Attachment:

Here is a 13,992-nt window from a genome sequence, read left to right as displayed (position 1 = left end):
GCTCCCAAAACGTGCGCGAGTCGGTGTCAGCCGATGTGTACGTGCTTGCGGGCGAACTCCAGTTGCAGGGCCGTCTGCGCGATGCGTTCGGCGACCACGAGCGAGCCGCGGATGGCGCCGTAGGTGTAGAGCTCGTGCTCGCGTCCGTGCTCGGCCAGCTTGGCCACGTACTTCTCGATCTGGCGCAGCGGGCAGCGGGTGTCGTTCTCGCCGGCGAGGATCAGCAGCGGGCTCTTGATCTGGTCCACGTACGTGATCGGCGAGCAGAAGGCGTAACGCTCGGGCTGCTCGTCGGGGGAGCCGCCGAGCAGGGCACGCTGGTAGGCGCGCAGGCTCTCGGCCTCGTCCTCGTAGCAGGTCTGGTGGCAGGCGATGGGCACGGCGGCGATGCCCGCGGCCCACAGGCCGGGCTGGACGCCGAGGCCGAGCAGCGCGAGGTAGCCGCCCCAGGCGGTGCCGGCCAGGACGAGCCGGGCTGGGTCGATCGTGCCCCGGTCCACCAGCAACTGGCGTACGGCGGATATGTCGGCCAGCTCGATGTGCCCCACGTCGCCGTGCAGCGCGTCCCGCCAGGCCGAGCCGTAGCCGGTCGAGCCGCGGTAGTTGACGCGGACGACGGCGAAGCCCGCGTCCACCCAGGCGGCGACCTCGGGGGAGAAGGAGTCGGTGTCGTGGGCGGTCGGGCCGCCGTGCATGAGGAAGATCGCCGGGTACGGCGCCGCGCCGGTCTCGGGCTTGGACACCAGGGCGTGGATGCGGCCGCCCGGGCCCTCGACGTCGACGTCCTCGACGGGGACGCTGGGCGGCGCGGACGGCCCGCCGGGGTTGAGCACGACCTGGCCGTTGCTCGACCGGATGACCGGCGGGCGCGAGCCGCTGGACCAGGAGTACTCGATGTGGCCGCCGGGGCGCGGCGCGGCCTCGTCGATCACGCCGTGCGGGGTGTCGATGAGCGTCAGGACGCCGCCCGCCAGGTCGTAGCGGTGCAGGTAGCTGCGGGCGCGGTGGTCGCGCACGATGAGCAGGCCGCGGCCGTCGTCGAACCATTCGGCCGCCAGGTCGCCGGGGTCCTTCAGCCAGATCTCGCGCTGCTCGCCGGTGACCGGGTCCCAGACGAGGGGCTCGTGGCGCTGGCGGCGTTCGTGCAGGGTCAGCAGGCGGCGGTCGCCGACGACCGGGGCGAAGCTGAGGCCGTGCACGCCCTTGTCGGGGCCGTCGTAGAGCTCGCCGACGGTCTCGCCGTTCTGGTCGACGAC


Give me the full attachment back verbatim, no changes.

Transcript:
Here is a 13,992-nt window from a genome sequence, read left to right as displayed (position 1 = left end):
GCTCCCAAAACGTGCGCGAGTCGGTGTCAGCCGATGTGTACGTGCTTGCGGGCGAACTCCAGTTGCAGGGCCGTCTGCGCGATGCGTTCGGCGACCACGAGCGAGCCGCGGATGGCGCCGTAGGTGTAGAGCTCGTGCTCGCGTCCGTGCTCGGCCAGCTTGGCCACGTACTTCTCGATCTGGCGCAGCGGGCAGCGGGTGTCGTTCTCGCCGGCGAGGATCAGCAGCGGGCTCTTGATCTGGTCCACGTACGTGATCGGCGAGCAGAAGGCGTAACGCTCGGGCTGCTCGTCGGGGGAGCCGCCGAGCAGGGCACGCTGGTAGGCGCGCAGGCTCTCGGCCTCGTCCTCGTAGCAGGTCTGGTGGCAGGCGATGGGCACGGCGGCGATGCCCGCGGCCCACAGGCCGGGCTGGACGCCGAGGCCGAGCAGCGCGAGGTAGCCGCCCCAGGCGGTGCCGGCCAGGACGAGCCGGGCTGGGTCGATCGTGCCCCGGTCCACCAGCAACTGGCGTACGGCGGATATGTCGGCCAGCTCGATGTGCCCCACGTCGCCGTGCAGCGCGTCCCGCCAGGCCGAGCCGTAGCCGGTCGAGCCGCGGTAGTTGACGCGGACGACGGCGAAGCCCGCGTCCACCCAGGCGGCGACCTCGGGGGAGAAGGAGTCGGTGTCGTGGGCGGTCGGGCCGCCGTGCATGAGGAAGATCGCCGGGTACGGCGCCGCGCCGGTCTCGGGCTTGGACACCAGGGCGTGGATGCGGCCGCCCGGGCCCTCGACGTCGACGTCCTCGACGGGGACGCTGGGCGGCGCGGACGGCCCGCCGGGGTTGAGCACGACCTGGCCGTTGCTCGACCGGATGACCGGCGGGCGCGAGCCGCTGGACCAGGAGTACTCGATGTGGCCGCCGGGGCGCGGCGCGGCCTCGTCGATCACGCCGTGCGGGGTGTCGATGAGCGTCAGGACGCCGCCCGCCAGGTCGTAGCGGTGCAGGTAGCTGCGGGCGCGGTGGTCGCGCACGATGAGCAGGCCGCGGCCGTCGTCGAACCATTCGGCCGCCAGGTCGCCGGGGTCCTTCAGCCAGATCTCGCGCTGCTCGCCGGTGACCGGGTCCCAGACGAGGGGCTCGTGGCGCTGGCGGCGTTCGTGCAGGGTCAGCAGGCGGCGGTCGCCGACGACCGGGGCGAAGCTGAGGCCGTGCACGCCCTTGTCGGGGCCGTCGTAGAGCTCGCCGACGGTCTCGCCGTTCTGGTCGACGAC